Emanual & Menikoff
Reviewed by Raffaella Ravinetto
This article gives an interesting overview about how regulation on medical and clinical research could evolve in the United States. It is not something you can read very quickly, but there are some interesting parallel with reflection ongoing in Europe and in the field on non-commercial research.
Noteworthy, the Authors of the paper have participated in a working group charged to consider revisions to the so called US “Common Rule”, which has remained almost unchanged since 1991, even if meanwhile research with humans has substantially increased in volume (more international and multisite studies, more health services research and more research with bio-specimens) and even if there are complaints that the current regulations impose a variety of burdensome bureaucratic procedures that seem to do little to protect research participants. We can note that there is a parallel with WHO and ICH GCP Guidelines, which have not been updated since 1995 and 1996 respectively!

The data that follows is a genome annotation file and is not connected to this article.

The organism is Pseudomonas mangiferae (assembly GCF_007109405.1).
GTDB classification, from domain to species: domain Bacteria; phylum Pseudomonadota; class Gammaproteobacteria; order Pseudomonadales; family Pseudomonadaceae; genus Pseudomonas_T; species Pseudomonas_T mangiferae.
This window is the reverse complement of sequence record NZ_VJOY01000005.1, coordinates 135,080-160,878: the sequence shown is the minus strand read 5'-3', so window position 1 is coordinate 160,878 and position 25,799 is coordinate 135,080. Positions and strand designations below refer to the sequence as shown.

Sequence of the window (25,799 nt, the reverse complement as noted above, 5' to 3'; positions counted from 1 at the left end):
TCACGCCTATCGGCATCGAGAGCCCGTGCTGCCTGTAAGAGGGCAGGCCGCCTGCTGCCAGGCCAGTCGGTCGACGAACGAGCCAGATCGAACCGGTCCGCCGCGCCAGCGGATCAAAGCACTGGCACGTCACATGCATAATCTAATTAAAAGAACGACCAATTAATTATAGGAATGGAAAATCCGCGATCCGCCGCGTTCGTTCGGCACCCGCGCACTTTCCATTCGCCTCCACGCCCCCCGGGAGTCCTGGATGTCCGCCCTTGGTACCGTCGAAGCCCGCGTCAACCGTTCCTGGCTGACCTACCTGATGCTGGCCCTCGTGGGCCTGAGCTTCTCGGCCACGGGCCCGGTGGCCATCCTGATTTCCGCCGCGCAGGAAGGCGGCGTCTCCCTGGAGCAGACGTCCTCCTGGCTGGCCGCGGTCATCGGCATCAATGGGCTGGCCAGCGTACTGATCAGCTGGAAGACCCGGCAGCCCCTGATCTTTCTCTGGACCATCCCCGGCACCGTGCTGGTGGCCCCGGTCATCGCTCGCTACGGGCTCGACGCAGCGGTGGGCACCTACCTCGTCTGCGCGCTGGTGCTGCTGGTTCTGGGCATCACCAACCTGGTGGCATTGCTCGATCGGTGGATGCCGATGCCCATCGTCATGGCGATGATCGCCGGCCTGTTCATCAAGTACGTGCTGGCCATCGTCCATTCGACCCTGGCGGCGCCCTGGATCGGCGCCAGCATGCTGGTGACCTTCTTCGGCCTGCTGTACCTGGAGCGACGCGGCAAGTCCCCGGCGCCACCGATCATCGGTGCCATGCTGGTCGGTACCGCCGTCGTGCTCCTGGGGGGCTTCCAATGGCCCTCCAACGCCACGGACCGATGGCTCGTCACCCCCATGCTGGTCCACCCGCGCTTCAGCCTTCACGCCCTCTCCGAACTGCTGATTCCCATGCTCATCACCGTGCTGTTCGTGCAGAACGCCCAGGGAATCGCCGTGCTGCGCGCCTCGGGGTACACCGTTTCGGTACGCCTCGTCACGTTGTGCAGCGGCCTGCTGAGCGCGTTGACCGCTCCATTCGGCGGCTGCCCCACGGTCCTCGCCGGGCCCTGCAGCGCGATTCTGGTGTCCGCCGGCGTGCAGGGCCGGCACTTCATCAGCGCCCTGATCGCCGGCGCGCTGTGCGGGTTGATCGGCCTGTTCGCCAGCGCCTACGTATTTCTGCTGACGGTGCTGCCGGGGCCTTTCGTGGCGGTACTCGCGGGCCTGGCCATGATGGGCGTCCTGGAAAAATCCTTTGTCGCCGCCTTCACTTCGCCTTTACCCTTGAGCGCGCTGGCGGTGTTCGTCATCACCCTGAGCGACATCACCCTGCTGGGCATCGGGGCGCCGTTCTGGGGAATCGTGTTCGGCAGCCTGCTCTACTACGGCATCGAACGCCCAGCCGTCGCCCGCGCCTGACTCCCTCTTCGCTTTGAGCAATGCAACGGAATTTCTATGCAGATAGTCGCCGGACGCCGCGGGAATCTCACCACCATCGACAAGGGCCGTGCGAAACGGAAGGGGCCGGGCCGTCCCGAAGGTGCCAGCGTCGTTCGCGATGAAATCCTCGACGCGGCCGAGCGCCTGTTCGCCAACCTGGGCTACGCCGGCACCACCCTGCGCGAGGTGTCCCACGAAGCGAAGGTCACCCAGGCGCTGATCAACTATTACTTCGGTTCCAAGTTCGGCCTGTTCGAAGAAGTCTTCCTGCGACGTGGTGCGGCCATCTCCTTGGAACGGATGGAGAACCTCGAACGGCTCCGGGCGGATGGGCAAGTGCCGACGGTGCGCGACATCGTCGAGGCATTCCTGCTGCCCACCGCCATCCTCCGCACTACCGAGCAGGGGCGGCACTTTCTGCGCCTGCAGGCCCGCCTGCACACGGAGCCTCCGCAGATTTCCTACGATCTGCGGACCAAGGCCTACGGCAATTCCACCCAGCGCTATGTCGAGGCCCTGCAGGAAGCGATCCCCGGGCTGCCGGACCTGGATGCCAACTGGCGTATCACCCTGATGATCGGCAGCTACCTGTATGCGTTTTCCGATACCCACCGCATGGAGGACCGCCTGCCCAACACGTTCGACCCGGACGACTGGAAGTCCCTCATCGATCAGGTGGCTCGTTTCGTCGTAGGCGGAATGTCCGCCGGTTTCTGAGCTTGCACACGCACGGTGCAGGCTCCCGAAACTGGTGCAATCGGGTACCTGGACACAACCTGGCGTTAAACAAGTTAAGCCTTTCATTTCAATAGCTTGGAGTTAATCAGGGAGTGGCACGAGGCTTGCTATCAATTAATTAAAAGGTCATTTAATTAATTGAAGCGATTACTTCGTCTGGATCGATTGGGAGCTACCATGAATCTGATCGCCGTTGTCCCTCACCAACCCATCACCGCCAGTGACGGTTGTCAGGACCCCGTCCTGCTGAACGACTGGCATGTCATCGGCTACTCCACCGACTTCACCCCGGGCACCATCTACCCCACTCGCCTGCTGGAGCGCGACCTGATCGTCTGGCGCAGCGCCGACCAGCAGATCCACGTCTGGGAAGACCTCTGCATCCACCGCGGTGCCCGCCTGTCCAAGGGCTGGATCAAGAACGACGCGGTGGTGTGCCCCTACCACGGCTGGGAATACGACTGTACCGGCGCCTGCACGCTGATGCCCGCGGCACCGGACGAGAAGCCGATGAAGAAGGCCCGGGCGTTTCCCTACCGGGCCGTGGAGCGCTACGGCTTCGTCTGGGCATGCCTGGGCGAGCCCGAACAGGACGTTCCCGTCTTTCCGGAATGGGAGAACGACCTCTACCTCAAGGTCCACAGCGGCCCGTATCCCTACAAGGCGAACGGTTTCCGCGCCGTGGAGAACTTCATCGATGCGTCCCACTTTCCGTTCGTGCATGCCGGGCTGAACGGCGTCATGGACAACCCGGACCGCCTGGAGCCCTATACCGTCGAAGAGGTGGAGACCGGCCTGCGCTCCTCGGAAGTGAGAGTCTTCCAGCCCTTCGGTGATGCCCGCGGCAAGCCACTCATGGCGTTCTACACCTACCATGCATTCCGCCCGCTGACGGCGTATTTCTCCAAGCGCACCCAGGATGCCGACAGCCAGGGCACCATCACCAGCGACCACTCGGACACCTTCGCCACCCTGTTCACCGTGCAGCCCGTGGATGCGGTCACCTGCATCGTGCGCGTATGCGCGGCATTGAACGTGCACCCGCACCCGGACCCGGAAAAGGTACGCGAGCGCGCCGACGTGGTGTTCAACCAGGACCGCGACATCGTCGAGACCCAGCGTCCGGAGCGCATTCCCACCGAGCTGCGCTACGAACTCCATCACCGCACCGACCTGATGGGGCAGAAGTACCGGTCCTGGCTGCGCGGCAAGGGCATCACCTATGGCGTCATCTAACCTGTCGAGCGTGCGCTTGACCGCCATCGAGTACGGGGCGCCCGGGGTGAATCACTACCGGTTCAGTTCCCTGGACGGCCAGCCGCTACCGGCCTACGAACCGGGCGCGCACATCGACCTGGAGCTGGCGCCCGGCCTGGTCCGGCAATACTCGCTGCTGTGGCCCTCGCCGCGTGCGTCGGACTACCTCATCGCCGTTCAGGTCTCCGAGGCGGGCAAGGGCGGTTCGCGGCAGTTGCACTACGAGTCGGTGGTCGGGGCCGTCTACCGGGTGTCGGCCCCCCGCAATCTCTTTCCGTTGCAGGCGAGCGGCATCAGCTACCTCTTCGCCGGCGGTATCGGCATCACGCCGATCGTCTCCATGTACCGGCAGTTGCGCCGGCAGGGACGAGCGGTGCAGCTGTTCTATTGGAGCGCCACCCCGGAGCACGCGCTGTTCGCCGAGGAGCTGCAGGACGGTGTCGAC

The working group has drafted an Advance Notice of Proposed Rulemaking (ANPRM) that was circulated for comment by all the concerned US departments and agencies. Taking into account that in 2002 the Institute of Medicine called for a more risk-based review process, several changes to the current rules regarding IRB review are being considered, including in what concerns the distinction between different kinds of risk, the data concerning adverse events, the use of bio-specimens, the informed consent and confidentiality issues, etc.